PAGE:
With the start of the Championship Tour set to kick off in Hawaii in December, we're taking a look at eight of the toughest competitors on Tour. To be the best you gotta beat the best, and these are the dreaded heat draws.
Some things are as close to perfect a match as nature allows, like Stephanie Gilmore on a walled-up right-hander.
Snapper, Bells, J-Bay and Keramas are just some of canvases where she's drawn a beautiful, deftly efficient line over a storied career that's seen her become one of the most successful competitors of all time, as is Maui's Honolua Bay.
That's the result of learning to surf at some of the best point breaks in the world, on the Gold Coast. So, if you want to win at Honolua Bay -- another of the world's famous, long rights -- drawing Gilmore probably won't help your cause.
It's a wave that looms large in the galaxy of her stellar career: On her way to winning seven World Titles and securing a spot as one of the greatest surfers, ever, she's been victorious there no less than five times. That's the most Honolua wins of any CT athlete.
And this year she's going for an eighth Title, which would break her tie with Layne Beachley, who also has seven to her name.
"Of course I'm really looking forward to getting started at Honolua Bay, because it is one of my favorite waves in the world. Although it is fantastic to start the year down here at Snapper Rocks, which is my home break, it's exiting to shake things up," Steph recently told the WSL.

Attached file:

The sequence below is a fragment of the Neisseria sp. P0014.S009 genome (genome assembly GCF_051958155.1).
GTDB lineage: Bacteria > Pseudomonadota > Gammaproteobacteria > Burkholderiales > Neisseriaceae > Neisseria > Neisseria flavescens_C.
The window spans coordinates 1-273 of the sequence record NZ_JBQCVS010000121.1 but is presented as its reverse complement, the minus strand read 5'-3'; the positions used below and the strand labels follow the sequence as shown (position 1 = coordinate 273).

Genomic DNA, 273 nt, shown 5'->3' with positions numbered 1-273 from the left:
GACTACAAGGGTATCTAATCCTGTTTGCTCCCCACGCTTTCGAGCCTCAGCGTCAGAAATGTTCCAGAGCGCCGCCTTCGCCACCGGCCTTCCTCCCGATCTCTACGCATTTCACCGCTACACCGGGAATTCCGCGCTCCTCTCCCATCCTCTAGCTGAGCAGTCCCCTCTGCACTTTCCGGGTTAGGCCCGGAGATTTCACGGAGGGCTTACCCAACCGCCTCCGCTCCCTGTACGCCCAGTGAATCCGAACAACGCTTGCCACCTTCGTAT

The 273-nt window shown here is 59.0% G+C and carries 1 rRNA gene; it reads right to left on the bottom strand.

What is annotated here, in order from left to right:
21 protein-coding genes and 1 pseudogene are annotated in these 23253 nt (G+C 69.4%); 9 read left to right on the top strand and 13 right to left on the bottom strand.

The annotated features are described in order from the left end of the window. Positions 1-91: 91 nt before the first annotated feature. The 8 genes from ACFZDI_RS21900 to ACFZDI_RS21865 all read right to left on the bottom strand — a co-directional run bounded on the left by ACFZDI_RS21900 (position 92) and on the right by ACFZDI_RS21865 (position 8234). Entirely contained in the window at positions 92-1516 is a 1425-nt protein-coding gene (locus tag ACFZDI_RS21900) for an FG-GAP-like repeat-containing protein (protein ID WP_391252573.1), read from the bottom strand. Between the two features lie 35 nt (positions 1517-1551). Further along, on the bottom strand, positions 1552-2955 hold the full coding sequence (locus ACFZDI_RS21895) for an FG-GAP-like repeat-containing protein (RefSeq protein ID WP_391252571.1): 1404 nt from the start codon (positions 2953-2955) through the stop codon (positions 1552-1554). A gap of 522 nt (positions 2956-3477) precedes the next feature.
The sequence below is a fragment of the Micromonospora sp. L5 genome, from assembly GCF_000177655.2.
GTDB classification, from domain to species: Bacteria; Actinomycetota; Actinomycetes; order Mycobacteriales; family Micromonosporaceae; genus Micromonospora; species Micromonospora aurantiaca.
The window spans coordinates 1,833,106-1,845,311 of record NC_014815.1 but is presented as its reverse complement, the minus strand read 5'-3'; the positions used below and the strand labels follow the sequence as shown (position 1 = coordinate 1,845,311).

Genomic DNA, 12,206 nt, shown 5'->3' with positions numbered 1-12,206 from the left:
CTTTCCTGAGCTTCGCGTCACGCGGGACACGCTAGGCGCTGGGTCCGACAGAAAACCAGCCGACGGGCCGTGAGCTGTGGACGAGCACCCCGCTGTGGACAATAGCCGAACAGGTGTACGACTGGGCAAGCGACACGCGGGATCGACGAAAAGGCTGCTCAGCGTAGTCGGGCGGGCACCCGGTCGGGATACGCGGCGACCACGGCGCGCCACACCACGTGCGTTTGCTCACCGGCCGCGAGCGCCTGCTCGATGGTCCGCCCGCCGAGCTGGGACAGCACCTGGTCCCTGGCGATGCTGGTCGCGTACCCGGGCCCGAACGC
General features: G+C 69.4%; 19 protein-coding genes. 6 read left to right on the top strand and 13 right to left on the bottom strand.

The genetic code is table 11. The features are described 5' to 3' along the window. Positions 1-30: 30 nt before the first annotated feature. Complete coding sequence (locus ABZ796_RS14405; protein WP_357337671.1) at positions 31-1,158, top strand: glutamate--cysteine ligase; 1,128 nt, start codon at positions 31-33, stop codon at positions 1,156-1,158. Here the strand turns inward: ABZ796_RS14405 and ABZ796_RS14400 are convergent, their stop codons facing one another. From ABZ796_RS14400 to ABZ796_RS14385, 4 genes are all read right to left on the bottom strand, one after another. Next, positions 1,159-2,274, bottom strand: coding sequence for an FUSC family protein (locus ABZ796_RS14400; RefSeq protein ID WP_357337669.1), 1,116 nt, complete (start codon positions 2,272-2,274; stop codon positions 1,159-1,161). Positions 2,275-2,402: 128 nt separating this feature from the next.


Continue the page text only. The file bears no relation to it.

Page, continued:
But beyond a style considered one of the best in the business, there's also just something about Honolua Bay that brings out Steph's competitive best. She has won 83% of her heats at Honolua...
We don't have to look very far back at all for examples of her dominating at Honolua. in 2019 all the attention was on the three women who had a shot at winning the World Title: Carissa Moore, Lakey Peterson and Caroline Marks.
That clearly didn't sit quite right with Gilmore, to be left out of the Title conversation. In fact, it seems it made her determined to have the last word on the 2019 season. She took out all three of these Title contenders, and rival Tyler Wright, denying her a fairytale finish to her return to competition.
On first inspection it looks like a case of Gilmore doing what she does best -- surfing very well at a right-hand pointbreak, showcasing her understated, elegant style which is punctuated by moments of unleashed aggression.
But if you look a little deeper, there's another reason she is so dangerous at Honolua Bay. The wave has many faces, and for Steph they're all old friends.
In many heats last year, the high tide made for full faces, without too many vertical walls to hit. Where others struggled, Steph highlined and waited for her moment as if she was riding a tropical Bells -- the point break in Victoria infamous for its at-times sluggish offering.
And when the wave did finally wall up, she timed and smacked it like it was another day at lined-up Snapper -- or Keramas, where earlier in the year she'd locked in a perfect ride which will go down as one of the best ever ridden on Tour.
GIlmore had something to prove, at a wave she knows and loves, and the rest is history. Just like she made history during her Rookie Year on tour in 2007, when she sealed her maiden World Title at Honolua Bay -- the first surfer to barnstorm their way to surfing's highest accolade in their first full-time year on Tour.
She also secured wins at Honolua in 2008, 2009 (on her way to winning four World Titles in a row) and 2017. And since her rookie year, her worst result at Honolua Bay is a ninth-place finish.
In the past, Steph has come to Hawaii ready to end the year on a high. Now, with the tour set to start at Honolua Bay, she's going to be looking to remind every one of her rivals -- Tyler Wright, Carissa Moore, Lakey Peterson and Caroline Marks especially -- that she's there to win an eighth World Title, no matter how badly they'd like to get in her way.